Archivists and librarians are often unfairly regarded as being dry, academic types, but that’s certainly not true of Patria. Her enthusiasm is infectious as she turns the pages of several minute books from Galway’s Rural District Councils, all of them at least 100 years old.

Part of her role involved cataloguing all the records of the Councils – Ballinasloe, Clifden, Galway, Gort, Loughrea, Mountbellew, Portumna and Tuam. These records mostly consisted of minutes of various meetings.

When she was cataloguing them she realised their worth to local historians and researchers, so she decided to compile a guide to their content. The result is For the Record: The Archives of Galway’s Rural District Councils, which will be a valuable asset to anybody with an interest in history.

Many representatives on these Councils were local personalities and several were arrested during the political upheaval of the era, she explains.

And, ushering in a new era in history, women were allowed to sit on these Rural District Councils – at the time they were not allowed to sit on County Councils.

All of this information is included in Patria’s introductory essay to the attractively produced A4 size guide, which gives a glimpse into how these Rural Councils operated and the way political thinking changed in Ireland during a short 26-year period. In the early 1900s, these Councils supported Home Rule, but by 1920, they were calling for full independence and refusing to recognise the British administration.

“I love the tone,” says Patria of the minutes from meetings. “The language was very emotive.”

That was certainly true of the Gort Rural District Council. At a meeting in 1907, following riots in Dublin at the premiere of JM Synge’s play, The Playboy of the Western World the councillors’ response was vehement. They recorded their decision to “protest most emphatically against the libellous comedy, The Playboy of the Western World, that was belched forth during the past week in the Abbey Theatre, Dublin, under the fostering care of Lady Gregory and Mr Yeats. We congratulate the good people of Dublin in howling down the gross buffoonery and immoral suggestions that are scattered throughout this scandalous performance.


For more from the archives see this week’s Tribunes here

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Archive News

Real Galway flavour to intermediate club hurling battle in Birr



Date Published: 23-Jan-2013


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Archive News

Athenry fail to take chances as they bow out of Junior Cup



Date Published: 29-Jan-2013

Athenry FC 1

Kilbarrack United 2

(After extra time)

For the second year in succession Athenry were done in extra time in the FAI Junior Cup as last season’s beaten finalist’s came from behind to snatch an excellent game in Moanbawn on Sunday afternoon.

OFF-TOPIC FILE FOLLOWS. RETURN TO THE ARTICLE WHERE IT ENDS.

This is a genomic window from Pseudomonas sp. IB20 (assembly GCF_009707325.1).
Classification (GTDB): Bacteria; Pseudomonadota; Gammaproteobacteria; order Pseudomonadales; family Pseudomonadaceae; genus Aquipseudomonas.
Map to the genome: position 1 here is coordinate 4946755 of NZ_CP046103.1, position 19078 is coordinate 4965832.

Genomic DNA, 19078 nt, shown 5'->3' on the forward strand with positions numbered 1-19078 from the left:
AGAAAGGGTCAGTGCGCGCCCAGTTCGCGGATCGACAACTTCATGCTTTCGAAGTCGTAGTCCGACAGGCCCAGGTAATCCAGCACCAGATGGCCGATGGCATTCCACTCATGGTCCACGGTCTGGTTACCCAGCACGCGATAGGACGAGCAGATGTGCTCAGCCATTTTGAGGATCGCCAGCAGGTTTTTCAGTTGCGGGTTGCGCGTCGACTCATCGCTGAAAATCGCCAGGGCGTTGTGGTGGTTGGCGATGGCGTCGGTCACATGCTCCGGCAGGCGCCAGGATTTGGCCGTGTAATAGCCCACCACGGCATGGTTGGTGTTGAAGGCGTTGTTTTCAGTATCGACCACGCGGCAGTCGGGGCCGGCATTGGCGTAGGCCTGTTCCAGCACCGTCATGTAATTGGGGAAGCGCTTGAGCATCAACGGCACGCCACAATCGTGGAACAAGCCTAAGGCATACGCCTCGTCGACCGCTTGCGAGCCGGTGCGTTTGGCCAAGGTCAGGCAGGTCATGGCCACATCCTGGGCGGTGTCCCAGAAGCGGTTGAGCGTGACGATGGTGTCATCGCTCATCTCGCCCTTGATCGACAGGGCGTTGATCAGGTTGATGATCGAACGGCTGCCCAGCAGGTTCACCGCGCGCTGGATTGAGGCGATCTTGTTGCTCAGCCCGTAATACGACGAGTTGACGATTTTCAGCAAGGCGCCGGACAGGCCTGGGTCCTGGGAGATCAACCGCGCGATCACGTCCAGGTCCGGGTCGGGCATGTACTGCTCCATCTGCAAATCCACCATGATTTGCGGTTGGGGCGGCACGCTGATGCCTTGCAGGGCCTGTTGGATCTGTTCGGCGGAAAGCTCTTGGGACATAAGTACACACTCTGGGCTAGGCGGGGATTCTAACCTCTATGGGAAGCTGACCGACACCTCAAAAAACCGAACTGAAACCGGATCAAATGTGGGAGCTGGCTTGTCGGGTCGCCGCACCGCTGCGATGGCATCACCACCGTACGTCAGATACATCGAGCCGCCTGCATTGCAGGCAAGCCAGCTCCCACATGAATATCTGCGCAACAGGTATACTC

On a heavy pitch that was only playable following extensive groundwork by club officials all morning, the home side were by far the better side in the opening half, but failed to take advantage of a number of opportunities that came their way.

An Alan O’Donovan penalty gave them a merited advantage just after the restart, but thereafter were on the back foot as Kilbarrack took over, but for all their pressing, the home rearguard were dealing comfortably with their forays.

However they were struck a body blow just six minutes from time, as big striker Keith Kirwan was left all alone at the far post to head the equaliser and from that point on the Dubliners were the better side.

They started off the extra time in the ascendancy and enjoying all the momentum before striking for a good winning goal on 104 minutes. A strong bench allowed them to make some necessary changes and it was not a facility that was available to Athenry manager Gabriel Glavin.

With Gary Forde and Gary Delaney out through suspension following their sending off against OLBC in the previous round, and Seamie Crowe injured, it left their bench rather threadbare with just a number of young squad players available.

Playing with the aid of the slight incline and any wind advantage going, the home side had a Connor Cannon effort on target in the opening minute, while John Meleady was just over with a flick at the other end.

Meleady then tested Andrew Walsh who saved comfortably, before the goalkeeper pulled off a brilliant double save on 14 minutes.

Firstly he went full length to push away a Meleady shot and was then back on his feet to parry David Jackson’s close-range rebound.

For more, read this week’s Connacht Sentinel.